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Left, former BYU kicker Andrew Mikkelsen boots a kickoff for the Cougars. Right, Mikkelsen (right) throws a cross during one of his amateur Mixed Martial Arts (MMA) bouts. (Photos courtesy of Andrew Mikkelsen)

Meet Andrew Mikkelsen — a mission prep instructor & former BYU kicker now battling in the MMA cage

A life-changing accident fortified the Latter-day Saint’s resolve to compete

By Jason Swensen

23 Feb 2023

Most reading this article will never play a down of D1 college football. Even fewer will step inside the “cage” for a sanctioned MMA fight. 


But anyone who has ever had to overcome a life-altering obstacle can relate to Andrew Mikkelsen — a returned-missionary/BYU football player-turned-mixed martial artist.


Mikkelsen’s story is about unimagined setbacks, patience, resilience and, aptly, “rising from the canvas” and continuing the fight.


Growing up on a farm in Northern Oregon, Mikkelsen learned early how to work. From his older brothers, he learned how to scrap. “I credit that upbringing for some of my toughness in the cage,” he told Church Ball Magazine, laughing. “I’ve been taking shots since I was a little kid.”


An “obsessed” Cougar football fan


Mikkelsen began playing football in the sixth grade. “And I became obsessed with BYU football.”


By the time he was a freshman at Oregon’s Canby High School, the athletic Mikkelsen was playing several skill positions. His future high school career was bright. His gridiron path to BYU seemed straight and clear.


That changed in a split-second. While on an evening training run on a rural road, Mikkelsen was hit by a truck and severely injured. He suffered a fractured femur and a cerebral hemorrhage in his brain.


Andrew Mikkelsen’s promising high school football career was placed on hold when he was struck by a truck, fracturing his femur and causing a cerebral hemorrhage. He would later find unexpected football success as a kicker. (Photo courtesy of Andrew Mikkelsen)

Neuro specialists told Mikkelsen that it was too dangerous to play contact sports, at least for a couple of years.  For a high-energy sports-loving teenager such as Mikkelsen, two years seemed an eternity. “It felt like a death sentence for me and my football dreams.”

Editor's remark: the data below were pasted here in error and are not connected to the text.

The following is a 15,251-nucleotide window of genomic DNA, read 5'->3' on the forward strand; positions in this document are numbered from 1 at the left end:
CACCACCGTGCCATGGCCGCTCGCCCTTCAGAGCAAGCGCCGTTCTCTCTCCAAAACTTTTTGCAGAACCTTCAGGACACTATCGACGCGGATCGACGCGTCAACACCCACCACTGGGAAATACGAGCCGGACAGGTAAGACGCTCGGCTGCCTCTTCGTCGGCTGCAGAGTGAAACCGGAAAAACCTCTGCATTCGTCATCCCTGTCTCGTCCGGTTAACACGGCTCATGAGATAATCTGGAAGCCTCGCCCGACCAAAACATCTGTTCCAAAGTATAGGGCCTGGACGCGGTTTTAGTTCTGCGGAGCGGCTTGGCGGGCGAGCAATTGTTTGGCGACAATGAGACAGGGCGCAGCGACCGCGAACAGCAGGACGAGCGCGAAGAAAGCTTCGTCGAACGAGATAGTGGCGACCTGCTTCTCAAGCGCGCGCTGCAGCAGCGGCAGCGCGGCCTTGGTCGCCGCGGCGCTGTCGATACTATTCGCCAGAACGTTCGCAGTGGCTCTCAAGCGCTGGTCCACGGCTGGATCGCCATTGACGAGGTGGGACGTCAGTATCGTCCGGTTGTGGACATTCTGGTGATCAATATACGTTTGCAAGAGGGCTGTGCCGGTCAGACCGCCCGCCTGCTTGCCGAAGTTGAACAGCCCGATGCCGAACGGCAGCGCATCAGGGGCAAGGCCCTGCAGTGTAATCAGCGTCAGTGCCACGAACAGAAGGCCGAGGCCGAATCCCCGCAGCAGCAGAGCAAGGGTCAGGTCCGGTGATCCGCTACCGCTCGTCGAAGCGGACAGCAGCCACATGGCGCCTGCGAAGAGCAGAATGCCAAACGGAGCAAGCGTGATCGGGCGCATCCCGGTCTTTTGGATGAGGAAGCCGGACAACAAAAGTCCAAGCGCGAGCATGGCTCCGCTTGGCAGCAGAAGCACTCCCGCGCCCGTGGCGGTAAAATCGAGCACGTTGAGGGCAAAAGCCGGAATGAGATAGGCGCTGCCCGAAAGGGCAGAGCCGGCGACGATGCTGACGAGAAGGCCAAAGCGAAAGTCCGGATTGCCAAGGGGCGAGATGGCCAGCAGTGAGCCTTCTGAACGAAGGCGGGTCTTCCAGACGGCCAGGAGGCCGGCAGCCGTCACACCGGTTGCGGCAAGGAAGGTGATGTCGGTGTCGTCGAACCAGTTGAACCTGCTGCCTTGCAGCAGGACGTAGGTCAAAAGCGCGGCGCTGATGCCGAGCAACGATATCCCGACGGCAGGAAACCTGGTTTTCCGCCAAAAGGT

Alexander Graham Bell is credited with the phrase, “When one door closes, another opens.” The famed inventor was likely not a football fan — but Bell’s optimistic words define Mikkelsen’s unusual  football journey.


Mikkelsen discovered his open “door” by learning the highly specialized position of kicker after sitting out of football during his sophomore year of high school.


“Just watching the games that year as a fan was torture,” he remembered. “I knew there had to be some way to get out on the field in a way that would be acceptable to my parents and doctors. That’s when kicking became my path.”


Mikkelsen laced up his football cleats (he didn’t own the soccer cleats typically worn by kickers) and began booting the pigskin. No one spying his early field goal attempts would have ever imagined that college football was in his future. 


“It was brutal,” he said. “I was not good. I watched a YouTube video or two on basic kicking techniques, then went out and started hacking at the football. I could barely get it 10 feet off the ground. It was bad.”


Mikkelsen remembers kicking the ball hundreds of times before making a proper field goal. There were moments when he never wanted to kick another ball.  Then he remembered he had no other football options. No plan B.


“So I was forced to grit my teeth and endure the teasing from the varsity team that was practicing on the other field,” he said.


Recognizing his determination, Canby High’s veteran kicker stepped in to help Mikkelsen with the basics.  Mikkelsen kept practicing and attended a few kicking camps. He practiced and practiced some more. 


“And then things started to come together, slowly but surely.”


By the time his junior year began, he had become a legitimate high school kicker.

“I had never really considered kicking at the college level to be an option,” he said. “But by the end of my junior year, I was putting up good numbers, started kicking touchbacks and started making field goals.”


Soon  Mikkelsen was on the radar of college recruiters taking notice of his sharp learning curve. BYU had already signed a kicker from Mikkelsen’s graduating class, so he selected Oregon State, where he redshirted his first year.


BYU dreams fulfilled – off to Samoa